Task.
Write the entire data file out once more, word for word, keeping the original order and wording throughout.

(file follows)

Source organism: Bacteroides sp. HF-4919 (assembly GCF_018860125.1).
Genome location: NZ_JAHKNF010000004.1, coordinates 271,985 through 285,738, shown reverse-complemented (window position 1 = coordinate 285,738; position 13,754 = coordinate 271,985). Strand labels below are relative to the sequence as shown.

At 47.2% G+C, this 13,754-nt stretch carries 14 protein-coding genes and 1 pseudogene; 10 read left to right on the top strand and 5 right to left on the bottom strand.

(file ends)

Source organism: Bacteroides sp. HF-4919 (assembly GCF_018860125.1).
Genome location: NZ_JAHKNF010000004.1, coordinates 271,985 through 285,738, shown reverse-complemented (window position 1 = coordinate 285,738; position 13,754 = coordinate 271,985). Strand labels below are relative to the sequence as shown.

At 47.2% G+C, this 13,754-nt stretch carries 14 protein-coding genes and 1 pseudogene; 10 read left to right on the top strand and 5 right to left on the bottom strand.